Michael Kotlikoff: Well, first let me tell you, Martha, that I just got tested, my first time, after spending months working on setting up this system, and it went really smoothly. I went over to Sage Hall. There was a long line, but I was out in seven minutes.
MK: Earlier this week, we tested about 9,000 students, faculty and staff, with no positives. This indicates to me that we’ve been able to quickly identify the positives and isolate them from spreading. That was the original idea of surveillance testing of all students, and it seems to be working.
But as Martha says, we must continue to observe all of the precautions that we’ve put in place. Importantly, we have had no spread in classrooms. That’s to say that we’ve detected a couple of positives and then gone back and tested all of the students in those classes and found no one else infected. So spread is not occurring in the classroom.
And teaching is going very, very well, as well. Our students are overwhelmingly happy to be back in class. I’ve heard really encouraging reports of students ending a class by applauding the faculty who are teaching in person and lining up – socially distanced, of course – to say thank you to the faculty. Of course, not everyone is attending in-person classes, but our online courses are also going well.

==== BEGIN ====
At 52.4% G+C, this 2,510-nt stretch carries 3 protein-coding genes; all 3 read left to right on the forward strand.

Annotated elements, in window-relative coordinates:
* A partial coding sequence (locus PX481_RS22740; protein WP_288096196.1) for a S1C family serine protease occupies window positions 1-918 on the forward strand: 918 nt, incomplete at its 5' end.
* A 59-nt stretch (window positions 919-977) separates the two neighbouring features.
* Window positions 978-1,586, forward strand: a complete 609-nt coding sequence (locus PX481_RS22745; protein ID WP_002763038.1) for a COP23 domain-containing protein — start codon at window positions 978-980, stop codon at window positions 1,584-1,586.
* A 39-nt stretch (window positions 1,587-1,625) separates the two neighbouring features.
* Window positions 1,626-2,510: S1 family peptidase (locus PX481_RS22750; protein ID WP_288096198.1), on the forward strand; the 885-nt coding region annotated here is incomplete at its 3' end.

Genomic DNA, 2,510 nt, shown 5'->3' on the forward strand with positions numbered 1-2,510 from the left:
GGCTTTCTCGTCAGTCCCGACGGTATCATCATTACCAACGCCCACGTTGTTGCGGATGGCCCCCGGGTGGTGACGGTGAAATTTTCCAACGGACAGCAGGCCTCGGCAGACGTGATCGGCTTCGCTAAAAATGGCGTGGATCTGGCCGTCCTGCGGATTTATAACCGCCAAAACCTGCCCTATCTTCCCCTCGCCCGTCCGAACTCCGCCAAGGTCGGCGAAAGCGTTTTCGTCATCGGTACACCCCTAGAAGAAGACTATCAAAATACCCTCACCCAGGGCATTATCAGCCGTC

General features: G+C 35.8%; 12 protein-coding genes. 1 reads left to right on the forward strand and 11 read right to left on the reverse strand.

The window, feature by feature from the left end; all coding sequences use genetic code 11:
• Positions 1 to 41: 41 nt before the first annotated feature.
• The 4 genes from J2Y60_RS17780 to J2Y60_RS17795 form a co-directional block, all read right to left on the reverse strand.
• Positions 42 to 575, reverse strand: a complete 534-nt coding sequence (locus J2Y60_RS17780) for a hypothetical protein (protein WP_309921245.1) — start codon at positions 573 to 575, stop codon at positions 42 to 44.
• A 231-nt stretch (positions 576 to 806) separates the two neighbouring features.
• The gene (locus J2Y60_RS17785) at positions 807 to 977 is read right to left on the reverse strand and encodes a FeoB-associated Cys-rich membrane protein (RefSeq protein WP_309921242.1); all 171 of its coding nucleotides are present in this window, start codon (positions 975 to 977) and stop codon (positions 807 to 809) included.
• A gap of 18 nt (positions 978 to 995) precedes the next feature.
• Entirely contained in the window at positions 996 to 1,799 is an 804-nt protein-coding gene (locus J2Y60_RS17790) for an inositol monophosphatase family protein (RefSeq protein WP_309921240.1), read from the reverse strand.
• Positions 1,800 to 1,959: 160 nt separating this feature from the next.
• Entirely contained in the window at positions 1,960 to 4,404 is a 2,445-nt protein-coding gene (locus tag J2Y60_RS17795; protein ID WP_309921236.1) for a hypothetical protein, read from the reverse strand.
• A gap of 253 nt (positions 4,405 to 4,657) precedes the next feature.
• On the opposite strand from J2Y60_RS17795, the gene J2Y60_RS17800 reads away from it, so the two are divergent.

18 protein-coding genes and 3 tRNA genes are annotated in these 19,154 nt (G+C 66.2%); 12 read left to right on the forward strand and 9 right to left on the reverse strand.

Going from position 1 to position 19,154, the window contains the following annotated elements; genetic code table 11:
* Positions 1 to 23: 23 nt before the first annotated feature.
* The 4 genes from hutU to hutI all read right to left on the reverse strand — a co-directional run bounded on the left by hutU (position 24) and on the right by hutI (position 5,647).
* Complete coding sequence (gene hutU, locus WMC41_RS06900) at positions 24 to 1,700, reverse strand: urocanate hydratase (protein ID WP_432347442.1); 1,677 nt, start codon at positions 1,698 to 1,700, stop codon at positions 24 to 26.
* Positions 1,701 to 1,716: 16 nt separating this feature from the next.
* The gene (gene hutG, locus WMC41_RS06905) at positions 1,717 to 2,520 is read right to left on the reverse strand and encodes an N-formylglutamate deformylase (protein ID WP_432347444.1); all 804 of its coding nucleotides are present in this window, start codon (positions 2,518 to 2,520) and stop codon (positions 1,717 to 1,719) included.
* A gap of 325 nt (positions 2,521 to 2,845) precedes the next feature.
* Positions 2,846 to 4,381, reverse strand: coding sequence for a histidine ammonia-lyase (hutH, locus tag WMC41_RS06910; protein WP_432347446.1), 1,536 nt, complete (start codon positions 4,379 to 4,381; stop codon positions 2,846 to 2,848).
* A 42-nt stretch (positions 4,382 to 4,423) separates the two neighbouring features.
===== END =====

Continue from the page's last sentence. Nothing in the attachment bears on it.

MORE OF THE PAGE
So Cornell does look different this year, but it’s still Cornell, despite all the changes and all the challenges. Amazingly, we’ve had 98% of last year’s fall enrollment. In the words of Julia Thom-Levy, our VP for academic innovation, we’ve never seen more educational verve at Cornell than we have this year. We have a performing and media arts course developing a socially distanced dance performance. Our engineering labs are sending lab kits to students to allow for at-home experimentation. And then finally, we have an entomology class with online lectures, but the students and the faculty go out and discover bugs under logs in a socially distanced manner. The professor also sends a treasure box of collection equipment and a cheap digital microscope to our remote students so they can collect insects from all around the world.